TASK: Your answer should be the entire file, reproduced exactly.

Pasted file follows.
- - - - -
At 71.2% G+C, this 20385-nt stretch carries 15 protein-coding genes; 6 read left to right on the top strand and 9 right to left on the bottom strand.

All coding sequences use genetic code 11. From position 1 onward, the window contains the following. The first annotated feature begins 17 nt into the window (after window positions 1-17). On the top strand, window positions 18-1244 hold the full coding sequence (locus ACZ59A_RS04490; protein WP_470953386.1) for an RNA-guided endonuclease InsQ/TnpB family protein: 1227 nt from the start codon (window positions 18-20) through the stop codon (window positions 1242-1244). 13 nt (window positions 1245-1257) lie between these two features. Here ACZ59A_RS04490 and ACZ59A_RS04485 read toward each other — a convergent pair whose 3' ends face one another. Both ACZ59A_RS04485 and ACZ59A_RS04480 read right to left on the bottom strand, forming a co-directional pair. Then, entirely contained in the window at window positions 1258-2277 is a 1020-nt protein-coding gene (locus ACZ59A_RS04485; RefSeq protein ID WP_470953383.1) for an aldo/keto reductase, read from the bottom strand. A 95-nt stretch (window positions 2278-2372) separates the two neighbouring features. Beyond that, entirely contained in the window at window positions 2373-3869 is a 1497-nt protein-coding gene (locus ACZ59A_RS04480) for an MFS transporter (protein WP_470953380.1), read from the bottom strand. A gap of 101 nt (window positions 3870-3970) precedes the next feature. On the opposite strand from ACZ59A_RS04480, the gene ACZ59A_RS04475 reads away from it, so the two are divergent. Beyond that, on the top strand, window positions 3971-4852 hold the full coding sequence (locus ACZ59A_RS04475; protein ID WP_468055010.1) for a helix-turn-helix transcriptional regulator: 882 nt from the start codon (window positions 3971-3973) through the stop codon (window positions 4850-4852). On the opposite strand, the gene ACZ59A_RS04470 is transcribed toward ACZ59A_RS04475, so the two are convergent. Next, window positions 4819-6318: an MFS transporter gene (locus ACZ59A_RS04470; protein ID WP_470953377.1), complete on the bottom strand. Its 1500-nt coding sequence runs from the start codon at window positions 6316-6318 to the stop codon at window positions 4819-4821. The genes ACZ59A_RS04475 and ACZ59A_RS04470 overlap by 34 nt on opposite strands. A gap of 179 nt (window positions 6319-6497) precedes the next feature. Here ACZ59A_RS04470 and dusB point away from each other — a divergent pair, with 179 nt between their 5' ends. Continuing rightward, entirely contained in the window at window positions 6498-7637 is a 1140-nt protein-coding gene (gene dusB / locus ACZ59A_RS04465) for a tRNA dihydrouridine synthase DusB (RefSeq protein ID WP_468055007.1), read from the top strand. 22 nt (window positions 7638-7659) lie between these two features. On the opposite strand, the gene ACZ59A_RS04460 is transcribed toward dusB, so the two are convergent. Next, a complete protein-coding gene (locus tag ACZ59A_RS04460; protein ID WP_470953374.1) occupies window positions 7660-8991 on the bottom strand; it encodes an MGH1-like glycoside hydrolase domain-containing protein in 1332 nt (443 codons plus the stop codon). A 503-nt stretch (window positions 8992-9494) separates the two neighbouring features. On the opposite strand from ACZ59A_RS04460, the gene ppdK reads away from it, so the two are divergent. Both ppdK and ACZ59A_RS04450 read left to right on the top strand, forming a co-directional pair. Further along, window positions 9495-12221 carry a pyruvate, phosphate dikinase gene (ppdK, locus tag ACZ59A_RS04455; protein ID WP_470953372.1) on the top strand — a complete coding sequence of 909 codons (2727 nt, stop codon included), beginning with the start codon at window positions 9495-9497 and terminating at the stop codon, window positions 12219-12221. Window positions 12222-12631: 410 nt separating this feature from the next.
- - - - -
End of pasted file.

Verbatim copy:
At 71.2% G+C, this 20385-nt stretch carries 15 protein-coding genes; 6 read left to right on the top strand and 9 right to left on the bottom strand.

All coding sequences use genetic code 11. From position 1 onward, the window contains the following. The first annotated feature begins 17 nt into the window (after window positions 1-17). On the top strand, window positions 18-1244 hold the full coding sequence (locus ACZ59A_RS04490; protein WP_470953386.1) for an RNA-guided endonuclease InsQ/TnpB family protein: 1227 nt from the start codon (window positions 18-20) through the stop codon (window positions 1242-1244). 13 nt (window positions 1245-1257) lie between these two features. Here ACZ59A_RS04490 and ACZ59A_RS04485 read toward each other — a convergent pair whose 3' ends face one another. Both ACZ59A_RS04485 and ACZ59A_RS04480 read right to left on the bottom strand, forming a co-directional pair. Then, entirely contained in the window at window positions 1258-2277 is a 1020-nt protein-coding gene (locus ACZ59A_RS04485; RefSeq protein ID WP_470953383.1) for an aldo/keto reductase, read from the bottom strand. A 95-nt stretch (window positions 2278-2372) separates the two neighbouring features. Beyond that, entirely contained in the window at window positions 2373-3869 is a 1497-nt protein-coding gene (locus ACZ59A_RS04480) for an MFS transporter (protein WP_470953380.1), read from the bottom strand. A gap of 101 nt (window positions 3870-3970) precedes the next feature. On the opposite strand from ACZ59A_RS04480, the gene ACZ59A_RS04475 reads away from it, so the two are divergent. Beyond that, on the top strand, window positions 3971-4852 hold the full coding sequence (locus ACZ59A_RS04475; protein ID WP_468055010.1) for a helix-turn-helix transcriptional regulator: 882 nt from the start codon (window positions 3971-3973) through the stop codon (window positions 4850-4852). On the opposite strand, the gene ACZ59A_RS04470 is transcribed toward ACZ59A_RS04475, so the two are convergent. Next, window positions 4819-6318: an MFS transporter gene (locus ACZ59A_RS04470; protein ID WP_470953377.1), complete on the bottom strand. Its 1500-nt coding sequence runs from the start codon at window positions 6316-6318 to the stop codon at window positions 4819-4821. The genes ACZ59A_RS04475 and ACZ59A_RS04470 overlap by 34 nt on opposite strands. A gap of 179 nt (window positions 6319-6497) precedes the next feature. Here ACZ59A_RS04470 and dusB point away from each other — a divergent pair, with 179 nt between their 5' ends. Continuing rightward, entirely contained in the window at window positions 6498-7637 is a 1140-nt protein-coding gene (gene dusB / locus ACZ59A_RS04465) for a tRNA dihydrouridine synthase DusB (RefSeq protein ID WP_468055007.1), read from the top strand. 22 nt (window positions 7638-7659) lie between these two features. On the opposite strand, the gene ACZ59A_RS04460 is transcribed toward dusB, so the two are convergent. Next, a complete protein-coding gene (locus tag ACZ59A_RS04460; protein ID WP_470953374.1) occupies window positions 7660-8991 on the bottom strand; it encodes an MGH1-like glycoside hydrolase domain-containing protein in 1332 nt (443 codons plus the stop codon). A 503-nt stretch (window positions 8992-9494) separates the two neighbouring features. On the opposite strand from ACZ59A_RS04460, the gene ppdK reads away from it, so the two are divergent. Both ppdK and ACZ59A_RS04450 read left to right on the top strand, forming a co-directional pair. Further along, window positions 9495-12221 carry a pyruvate, phosphate dikinase gene (ppdK, locus tag ACZ59A_RS04455; protein ID WP_470953372.1) on the top strand — a complete coding sequence of 909 codons (2727 nt, stop codon included), beginning with the start codon at window positions 9495-9497 and terminating at the stop codon, window positions 12219-12221. Window positions 12222-12631: 410 nt separating this feature from the next.